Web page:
When the switch 32 is closed, the switching transistor 530 is turned off thereby forcing the modulo-6 counter 510 to operate as a modulo-4 counter. As a result, no output appears at the output terminals 4 and 5 of the BCD to decimal code decoder 510 so that the scanning operations of the multiplexer 38 and the demultiplexer 42 are partially interrupted and two of the six display elements are not lit up.
Another scanning control circuit is shown in FIG. 6 in which a combination of three NAND gates 610, 620, and 630 and a switch 32 A are used in place of the combination of the switching transistor 530 and the switch 32 in the circuit of FIG. 5. In this instance, when the moveable element of the switch 32A is connected to the lower side contact as shown, the counter 510 operates as the modulo-6 counter. However, when it is connected to the upper side contact, the counter 510 is reset to operate as the modulo-5 counter, and one display element cannot then be lighted.
It will, of course, be understood that conventional shift-registers and Johnson counters could be used in the scanning control circuit 23A.
FIGS. 7 and 8 illustrate further features of the digital frequency display device according to the present invention such as the use of a delay circuit 31. Other circuit components are the same as those previously mentioned. As previously, the outputs of local oscillators (not shown) from the receiving portion 20 are mixed in the mixing circuit 18 to form the frequency to be displayed. The gate pulses from the gate pulse generator 12 derived from the reference frequency generator 10 enables the gate 16 to permit the frequency to be counted and displayed to pass therethrough to the frequency counter 28. The latch pulse generator 14 also connect to the gate pulse pulse generator 12 feeds latch pulses to the latch circuit 26 through the gate 30 which is controlled by the switch 32. The display frequency values from the counter 28 are temporarily stored in the latch circuit 26 and fed to the display section 21 through the decoder 24.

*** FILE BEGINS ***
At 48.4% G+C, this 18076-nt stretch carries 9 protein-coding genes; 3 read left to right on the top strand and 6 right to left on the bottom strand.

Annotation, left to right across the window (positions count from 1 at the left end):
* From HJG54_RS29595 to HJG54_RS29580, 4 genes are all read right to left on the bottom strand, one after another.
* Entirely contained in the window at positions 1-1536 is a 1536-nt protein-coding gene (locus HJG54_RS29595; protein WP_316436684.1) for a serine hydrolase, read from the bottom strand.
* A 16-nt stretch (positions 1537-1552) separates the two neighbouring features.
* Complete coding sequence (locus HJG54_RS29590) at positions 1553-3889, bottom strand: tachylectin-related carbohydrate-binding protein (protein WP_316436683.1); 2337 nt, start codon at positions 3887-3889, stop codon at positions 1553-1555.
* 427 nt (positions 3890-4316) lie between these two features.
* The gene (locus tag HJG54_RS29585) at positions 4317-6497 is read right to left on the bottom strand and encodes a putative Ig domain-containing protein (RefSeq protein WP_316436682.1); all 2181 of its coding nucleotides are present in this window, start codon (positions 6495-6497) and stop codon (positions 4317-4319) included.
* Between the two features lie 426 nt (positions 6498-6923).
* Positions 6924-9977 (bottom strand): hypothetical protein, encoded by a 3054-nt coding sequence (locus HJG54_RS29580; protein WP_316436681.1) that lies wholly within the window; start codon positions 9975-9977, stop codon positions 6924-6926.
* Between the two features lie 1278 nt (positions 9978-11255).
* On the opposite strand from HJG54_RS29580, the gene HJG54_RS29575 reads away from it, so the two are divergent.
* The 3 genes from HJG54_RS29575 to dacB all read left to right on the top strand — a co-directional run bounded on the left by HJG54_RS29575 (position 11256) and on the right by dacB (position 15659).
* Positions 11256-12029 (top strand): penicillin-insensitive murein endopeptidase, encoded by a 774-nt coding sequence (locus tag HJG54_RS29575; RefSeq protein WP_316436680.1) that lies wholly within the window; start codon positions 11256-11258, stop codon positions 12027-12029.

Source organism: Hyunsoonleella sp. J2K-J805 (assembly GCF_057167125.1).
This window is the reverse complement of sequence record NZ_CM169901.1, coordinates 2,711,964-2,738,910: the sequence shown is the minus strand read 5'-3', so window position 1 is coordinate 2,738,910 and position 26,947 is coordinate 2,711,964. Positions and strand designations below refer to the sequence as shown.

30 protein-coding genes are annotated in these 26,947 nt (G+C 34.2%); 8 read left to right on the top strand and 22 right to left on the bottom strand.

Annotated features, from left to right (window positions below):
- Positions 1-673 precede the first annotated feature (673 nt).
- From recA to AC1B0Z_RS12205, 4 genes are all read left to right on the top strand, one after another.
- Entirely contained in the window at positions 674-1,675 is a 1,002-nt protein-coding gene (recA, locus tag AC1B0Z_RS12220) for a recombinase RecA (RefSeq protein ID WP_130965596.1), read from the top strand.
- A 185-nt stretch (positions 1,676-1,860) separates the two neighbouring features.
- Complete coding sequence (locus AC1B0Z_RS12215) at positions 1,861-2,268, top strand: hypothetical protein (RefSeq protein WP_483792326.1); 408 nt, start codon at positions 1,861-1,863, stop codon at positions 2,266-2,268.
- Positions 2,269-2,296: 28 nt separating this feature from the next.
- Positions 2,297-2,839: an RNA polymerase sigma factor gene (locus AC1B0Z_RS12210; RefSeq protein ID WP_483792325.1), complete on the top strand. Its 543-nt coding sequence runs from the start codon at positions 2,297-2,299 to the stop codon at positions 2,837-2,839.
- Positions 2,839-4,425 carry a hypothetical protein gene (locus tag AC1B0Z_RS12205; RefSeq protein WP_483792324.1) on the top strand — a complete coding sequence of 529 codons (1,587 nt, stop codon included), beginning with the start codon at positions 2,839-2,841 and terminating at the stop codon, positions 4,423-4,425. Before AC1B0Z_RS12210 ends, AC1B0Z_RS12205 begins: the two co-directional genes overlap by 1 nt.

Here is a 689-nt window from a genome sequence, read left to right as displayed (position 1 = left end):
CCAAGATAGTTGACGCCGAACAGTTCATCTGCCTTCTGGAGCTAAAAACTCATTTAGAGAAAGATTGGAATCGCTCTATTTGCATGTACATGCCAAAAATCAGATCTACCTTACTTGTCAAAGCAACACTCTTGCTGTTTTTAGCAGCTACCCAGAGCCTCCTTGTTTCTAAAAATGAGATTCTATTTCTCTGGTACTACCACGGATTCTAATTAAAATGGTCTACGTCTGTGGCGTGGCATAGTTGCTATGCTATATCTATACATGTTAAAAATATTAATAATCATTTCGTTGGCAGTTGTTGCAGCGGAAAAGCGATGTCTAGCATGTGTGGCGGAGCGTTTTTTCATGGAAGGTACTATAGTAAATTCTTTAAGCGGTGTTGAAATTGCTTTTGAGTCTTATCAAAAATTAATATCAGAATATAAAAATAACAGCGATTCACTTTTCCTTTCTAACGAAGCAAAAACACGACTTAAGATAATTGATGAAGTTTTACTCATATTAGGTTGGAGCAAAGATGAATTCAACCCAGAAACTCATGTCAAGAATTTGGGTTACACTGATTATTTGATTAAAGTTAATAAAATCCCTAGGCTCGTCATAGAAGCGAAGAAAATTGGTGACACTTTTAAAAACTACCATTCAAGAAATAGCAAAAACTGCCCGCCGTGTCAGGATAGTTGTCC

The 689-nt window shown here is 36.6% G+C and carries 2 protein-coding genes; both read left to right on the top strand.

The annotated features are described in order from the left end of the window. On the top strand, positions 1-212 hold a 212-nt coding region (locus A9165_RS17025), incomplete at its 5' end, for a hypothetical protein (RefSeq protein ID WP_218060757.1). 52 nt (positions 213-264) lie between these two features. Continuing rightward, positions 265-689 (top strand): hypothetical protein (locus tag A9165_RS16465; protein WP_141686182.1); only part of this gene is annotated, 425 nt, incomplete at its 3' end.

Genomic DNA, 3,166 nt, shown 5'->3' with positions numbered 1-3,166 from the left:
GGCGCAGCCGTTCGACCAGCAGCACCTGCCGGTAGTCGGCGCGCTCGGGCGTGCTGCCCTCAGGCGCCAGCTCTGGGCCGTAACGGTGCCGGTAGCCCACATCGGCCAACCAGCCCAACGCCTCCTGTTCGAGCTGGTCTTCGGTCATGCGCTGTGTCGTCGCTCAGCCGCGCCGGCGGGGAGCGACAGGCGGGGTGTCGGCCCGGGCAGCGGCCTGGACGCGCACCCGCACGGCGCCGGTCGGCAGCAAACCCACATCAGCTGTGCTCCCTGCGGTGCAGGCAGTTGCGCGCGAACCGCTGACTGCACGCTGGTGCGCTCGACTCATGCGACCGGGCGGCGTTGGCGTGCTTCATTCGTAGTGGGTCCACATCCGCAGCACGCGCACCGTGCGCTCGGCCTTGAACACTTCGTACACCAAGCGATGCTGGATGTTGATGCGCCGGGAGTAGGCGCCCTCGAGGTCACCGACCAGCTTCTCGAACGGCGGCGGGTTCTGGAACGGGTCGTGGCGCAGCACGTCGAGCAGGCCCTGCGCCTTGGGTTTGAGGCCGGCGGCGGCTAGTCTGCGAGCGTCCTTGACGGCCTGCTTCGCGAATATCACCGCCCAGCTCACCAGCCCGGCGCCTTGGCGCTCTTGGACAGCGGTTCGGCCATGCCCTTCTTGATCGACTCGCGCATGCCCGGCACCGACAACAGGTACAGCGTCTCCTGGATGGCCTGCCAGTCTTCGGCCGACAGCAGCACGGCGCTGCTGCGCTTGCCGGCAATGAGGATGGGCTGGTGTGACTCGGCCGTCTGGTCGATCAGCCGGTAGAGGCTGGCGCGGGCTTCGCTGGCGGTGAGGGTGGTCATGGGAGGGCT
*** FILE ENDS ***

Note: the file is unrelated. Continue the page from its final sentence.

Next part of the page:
As in the previous cases, when the switch 32 is turned off, the AND gate 30 is enabled so that the latch pulses from the latch pulse generator 14 are applied to the latch circuit 26 and the frequency display operation occurs in a conventional manner. On the other hand, when the switch 32 is turned on, the gate 30 is disabled, thereby preventing the latch pulses from being applied to the latch circuit 26. As a result, the contents of the latch circuit 26 at the time of are memorized, and the displayed frequency is frozen (displayed fixedly).
The delay circuit 31 in FIG. 7 delays the turn-off signal from the switch 32 to the AND gate 30 when the power switch of the communication apparatus including the receiving portion 20 is turned while the switch 32 is already turned on. This avoids transient operation and causes the digital frequency display to be stable, thereby ensuring the correct frequency display.
FIG. 8 shows a schematic circuit diagram for the delay circuit 31 of FIG. 7. A power supply voltage +B is provided with value sufficient to enable the AND gate 30 through a resistor R1 when the switch 32 is turned off (open). A switching transistor Q1 is provided for executing the on-off control of the input of the AND gate 30, through cooperation with resistor R1 is a load resistor cooperating with the switching transistor Q1 to drop the collector voltage of the transistor Q1 to a satisfactory value when the transistor Q1 is turned on. Resistors R2 and R3 provide a bias voltage to the transistor Q1 when the switch 32 is turned on (closed). A capacitor C1, in cooperation with a resistor R3, provides a time constant circuit controlling the bias voltage to the transistor Q1. This arrangement prevents the transistor Q1 from turning on until after the power supply voltage, i.e. the +B voltage, has risen to a predetermined level after a predetermined time delay. By such time the receiver operation will have become stable, thereby permitting the frequency to be counted and displayed correctly without transient disturbances.